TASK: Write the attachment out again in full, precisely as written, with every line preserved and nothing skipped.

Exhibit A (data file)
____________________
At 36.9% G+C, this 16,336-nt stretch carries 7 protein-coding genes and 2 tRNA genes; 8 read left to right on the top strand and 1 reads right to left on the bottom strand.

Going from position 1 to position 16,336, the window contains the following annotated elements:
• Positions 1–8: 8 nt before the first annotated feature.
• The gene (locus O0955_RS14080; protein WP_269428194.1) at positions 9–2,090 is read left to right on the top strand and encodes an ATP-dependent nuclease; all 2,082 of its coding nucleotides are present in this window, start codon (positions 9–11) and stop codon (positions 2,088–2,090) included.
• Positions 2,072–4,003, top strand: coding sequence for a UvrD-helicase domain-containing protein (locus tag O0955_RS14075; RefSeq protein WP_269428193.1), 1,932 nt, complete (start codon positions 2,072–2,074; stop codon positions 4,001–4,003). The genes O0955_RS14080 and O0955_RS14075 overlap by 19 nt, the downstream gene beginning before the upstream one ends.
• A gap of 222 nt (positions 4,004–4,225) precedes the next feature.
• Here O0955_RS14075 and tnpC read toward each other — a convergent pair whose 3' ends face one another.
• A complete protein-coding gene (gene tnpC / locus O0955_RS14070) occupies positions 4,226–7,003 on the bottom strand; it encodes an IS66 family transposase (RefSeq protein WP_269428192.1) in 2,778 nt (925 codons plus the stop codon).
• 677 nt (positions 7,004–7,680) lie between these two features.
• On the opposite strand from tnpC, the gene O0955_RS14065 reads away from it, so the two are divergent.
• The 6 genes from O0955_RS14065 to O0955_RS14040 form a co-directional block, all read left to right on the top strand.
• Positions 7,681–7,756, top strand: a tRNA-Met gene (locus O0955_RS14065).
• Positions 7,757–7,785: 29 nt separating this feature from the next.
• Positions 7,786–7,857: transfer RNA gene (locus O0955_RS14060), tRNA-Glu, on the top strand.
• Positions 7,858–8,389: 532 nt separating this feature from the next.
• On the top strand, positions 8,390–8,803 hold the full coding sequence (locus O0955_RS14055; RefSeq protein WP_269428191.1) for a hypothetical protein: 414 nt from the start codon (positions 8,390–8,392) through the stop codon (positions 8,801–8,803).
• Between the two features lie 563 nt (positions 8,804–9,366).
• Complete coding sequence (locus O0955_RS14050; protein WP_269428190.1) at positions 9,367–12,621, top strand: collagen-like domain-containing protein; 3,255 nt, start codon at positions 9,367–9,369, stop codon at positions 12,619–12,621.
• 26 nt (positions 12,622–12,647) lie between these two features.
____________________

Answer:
At 36.9% G+C, this 16,336-nt stretch carries 7 protein-coding genes and 2 tRNA genes; 8 read left to right on the top strand and 1 reads right to left on the bottom strand.

Going from position 1 to position 16,336, the window contains the following annotated elements:
• Positions 1–8: 8 nt before the first annotated feature.
• The gene (locus O0955_RS14080; protein WP_269428194.1) at positions 9–2,090 is read left to right on the top strand and encodes an ATP-dependent nuclease; all 2,082 of its coding nucleotides are present in this window, start codon (positions 9–11) and stop codon (positions 2,088–2,090) included.
• Positions 2,072–4,003, top strand: coding sequence for a UvrD-helicase domain-containing protein (locus tag O0955_RS14075; RefSeq protein WP_269428193.1), 1,932 nt, complete (start codon positions 2,072–2,074; stop codon positions 4,001–4,003). The genes O0955_RS14080 and O0955_RS14075 overlap by 19 nt, the downstream gene beginning before the upstream one ends.
• A gap of 222 nt (positions 4,004–4,225) precedes the next feature.
• Here O0955_RS14075 and tnpC read toward each other — a convergent pair whose 3' ends face one another.
• A complete protein-coding gene (gene tnpC / locus O0955_RS14070) occupies positions 4,226–7,003 on the bottom strand; it encodes an IS66 family transposase (RefSeq protein WP_269428192.1) in 2,778 nt (925 codons plus the stop codon).
• 677 nt (positions 7,004–7,680) lie between these two features.
• On the opposite strand from tnpC, the gene O0955_RS14065 reads away from it, so the two are divergent.
• The 6 genes from O0955_RS14065 to O0955_RS14040 form a co-directional block, all read left to right on the top strand.
• Positions 7,681–7,756, top strand: a tRNA-Met gene (locus O0955_RS14065).
• Positions 7,757–7,785: 29 nt separating this feature from the next.
• Positions 7,786–7,857: transfer RNA gene (locus O0955_RS14060), tRNA-Glu, on the top strand.
• Positions 7,858–8,389: 532 nt separating this feature from the next.
• On the top strand, positions 8,390–8,803 hold the full coding sequence (locus O0955_RS14055; RefSeq protein WP_269428191.1) for a hypothetical protein: 414 nt from the start codon (positions 8,390–8,392) through the stop codon (positions 8,801–8,803).
• Between the two features lie 563 nt (positions 8,804–9,366).
• Complete coding sequence (locus O0955_RS14050; protein WP_269428190.1) at positions 9,367–12,621, top strand: collagen-like domain-containing protein; 3,255 nt, start codon at positions 9,367–9,369, stop codon at positions 12,619–12,621.
• 26 nt (positions 12,622–12,647) lie between these two features.